“With regard to style. It is of course much more laborious to write briefly. Americans, I am sure you will agree, tend to be very long-winded in conversation and your method is conversational. I relish the laconic. This is a personal preference and there is not the smallest reason for you to respect it . . .”
I’m not sure anyone since Swift has written English prose with greater precision and concision than Evelyn Waugh. His style is laconic, to use his word, but never minimalistic in the affectedly anorexic manner of Raymond Carver or Ann Beattie. We reread his sentences not to decrypt but to savor them. Many are dense with wit but never ponderous or grudging, and free of unintentional ambiguity. Take this sample from “The American Epoch in the Catholic Church,” published in the Sept. 19, 1949 issue of Life magazine and collected in The Essays, Articles and Reviews of Evelyn Waugh (1984):
“There is witchcraft in New Orleans, as there was at the court of Mme. de Montespan. Yet it was there that I saw one of the most moving sights of my tour. Ash Wednesday; warm rain falling in streets unsightly with the draggled survivals of carnival. The Roosevelt Hotel overflowing with crapulous tourists planning their return journeys. How many of them knew anything about Lent? But across the way the Jesuit Church was teeming with life all day long; a continuous, dense crowd of all colors and conditions moving up to the altar rails and returning with their foreheads signed with ash. And the old grim message was being repeated over each penitent: `Dust thou art and unto dust thou shalt return.’ One grows parched for that straight style of speech in the desert of modern euphemisms.”
Tender-hearted readers may take offense. Waugh is not concerned with making anyone feel good. He deftly sets up an effective contrast between the secular, as represented by the Roosevelt Hotel, and the sacred with its “old grim message.” His final sentence is an apologia pro vita sua. The passage quoted at the top is from a letter Waugh wrote to Thomas Merton on Aug. 13, 1948, excerpts of which are published in Merton & Waugh: A Monk, a Crusty Old Man & The Seven Storey Mountain (Paraclete Press, 2015) by Mary Frances Coady. Waugh had already read proofs of Merton’s best-selling autobiography, The Seven Storey Mountain, and would visit him that fall at Gethsemani Abbey in Kentucky. The first American edition of the book carried a blurb from Waugh: “I regard this as a book which may well prove to be of permanent interest in the history of religious experience. No one can afford to neglect this clear account of a complex religious process.” Note the qualifications. Even the choice of “history” is distancing.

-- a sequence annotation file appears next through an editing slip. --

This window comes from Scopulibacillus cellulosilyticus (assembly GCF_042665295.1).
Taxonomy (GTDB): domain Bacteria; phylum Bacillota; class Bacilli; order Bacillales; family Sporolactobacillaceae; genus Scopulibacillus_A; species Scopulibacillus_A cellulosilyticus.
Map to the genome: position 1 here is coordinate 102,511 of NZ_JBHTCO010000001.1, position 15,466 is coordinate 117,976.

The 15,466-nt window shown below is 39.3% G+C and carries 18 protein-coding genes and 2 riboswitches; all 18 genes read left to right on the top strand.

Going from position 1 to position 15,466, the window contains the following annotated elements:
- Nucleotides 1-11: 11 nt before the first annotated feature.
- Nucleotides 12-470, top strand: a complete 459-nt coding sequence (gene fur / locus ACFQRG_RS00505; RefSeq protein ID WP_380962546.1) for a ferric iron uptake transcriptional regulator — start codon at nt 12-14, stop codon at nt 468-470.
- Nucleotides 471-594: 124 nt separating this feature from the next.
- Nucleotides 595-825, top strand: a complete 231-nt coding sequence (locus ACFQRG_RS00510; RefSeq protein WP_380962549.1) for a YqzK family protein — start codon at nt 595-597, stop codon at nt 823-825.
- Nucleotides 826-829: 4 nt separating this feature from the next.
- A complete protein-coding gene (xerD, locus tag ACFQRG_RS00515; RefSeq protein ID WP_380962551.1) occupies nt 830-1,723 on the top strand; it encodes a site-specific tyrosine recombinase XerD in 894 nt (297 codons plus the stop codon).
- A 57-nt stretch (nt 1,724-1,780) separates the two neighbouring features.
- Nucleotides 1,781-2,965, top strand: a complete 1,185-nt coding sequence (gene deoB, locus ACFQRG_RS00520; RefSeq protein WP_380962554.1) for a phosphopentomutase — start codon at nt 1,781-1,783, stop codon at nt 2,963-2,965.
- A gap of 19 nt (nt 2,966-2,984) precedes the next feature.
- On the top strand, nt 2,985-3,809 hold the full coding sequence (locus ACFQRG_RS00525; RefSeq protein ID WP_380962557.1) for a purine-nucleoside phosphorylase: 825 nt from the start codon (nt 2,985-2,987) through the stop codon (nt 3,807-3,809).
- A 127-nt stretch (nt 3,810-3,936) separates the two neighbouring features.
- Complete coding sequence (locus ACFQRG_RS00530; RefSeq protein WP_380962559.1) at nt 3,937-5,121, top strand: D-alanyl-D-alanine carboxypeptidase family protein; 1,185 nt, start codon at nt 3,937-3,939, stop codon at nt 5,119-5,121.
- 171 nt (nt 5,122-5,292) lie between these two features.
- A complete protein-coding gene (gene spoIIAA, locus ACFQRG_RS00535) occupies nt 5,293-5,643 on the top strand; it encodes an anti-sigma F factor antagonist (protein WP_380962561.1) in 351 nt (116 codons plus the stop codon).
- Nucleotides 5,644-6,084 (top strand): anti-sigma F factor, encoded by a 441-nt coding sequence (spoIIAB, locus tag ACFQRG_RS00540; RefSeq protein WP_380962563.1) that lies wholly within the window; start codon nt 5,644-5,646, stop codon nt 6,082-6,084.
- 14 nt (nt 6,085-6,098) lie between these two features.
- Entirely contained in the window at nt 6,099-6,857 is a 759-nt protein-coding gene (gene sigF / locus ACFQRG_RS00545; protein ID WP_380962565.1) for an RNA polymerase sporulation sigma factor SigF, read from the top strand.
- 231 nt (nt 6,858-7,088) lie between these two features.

Waugh volunteered to edit The Seven Storey Mountain for publication in Great Britain. With an introduction by Waugh, the book was published in England as Elected Silence, a title borrowed from “The Habit of Perfection” by Gerard Manley Hopkins. Superficially, the convergence of Waugh and Merton would seem fated. As he suggests in the Life article, Waugh was encouraged by what he judged a Catholic renaissance underway in postwar America, but the budding friendship fizzled in less than three years, and during his final visit to the U.S. in 1950, he took potshots at the country. In the 1948 letter he was still enthusiastic, and used the opportunity to instruct Merton (a notoriously sloppy, often self-indulgent writer) in the art of writing:
“I fiddle away rewriting any sentence six times mostly out of vanity. I don’t want anything to appear with my name that is not the best I am capable of. You have clearly adopted the opposite opinion . . . banging away at your typewriter on whatever turns up.”
Most writing advice is hogwash. To learn to write well, do it often (in private, at first; don’t inflict inferior work on others) and read the masters. It boils down to labor and scrupulosity. Waugh continues, with bracing bluntness:
“Never send off any piece of writing the moment it is finished. Put it aside. Take on something else. Go back to it a month later and re-read it. Examine each sentence and ask `Does this say precisely what I mean? Is it capable of misunderstanding? Have I used a cliché where I could have invented a new and therefore asserting and memorable form? Have I repeated myself and wobbled round the point when I could have fixed the whole thing in six rightly chosen words? Am I using words in their basic meaning or in a loose plebeian way? . . . The English language is incomparably rich and can convey every thought accurately and elegantly. The better the writing the less abstruse it is. Say `No’ cheerfully and definitely to people who want you to do more than you can do well.”
In an interview he gave in 1949 to the Minneapolis Morning Tribune, Waugh named his favorite American writers: Merton, J.F. Powers and Erle Stanley Gardner.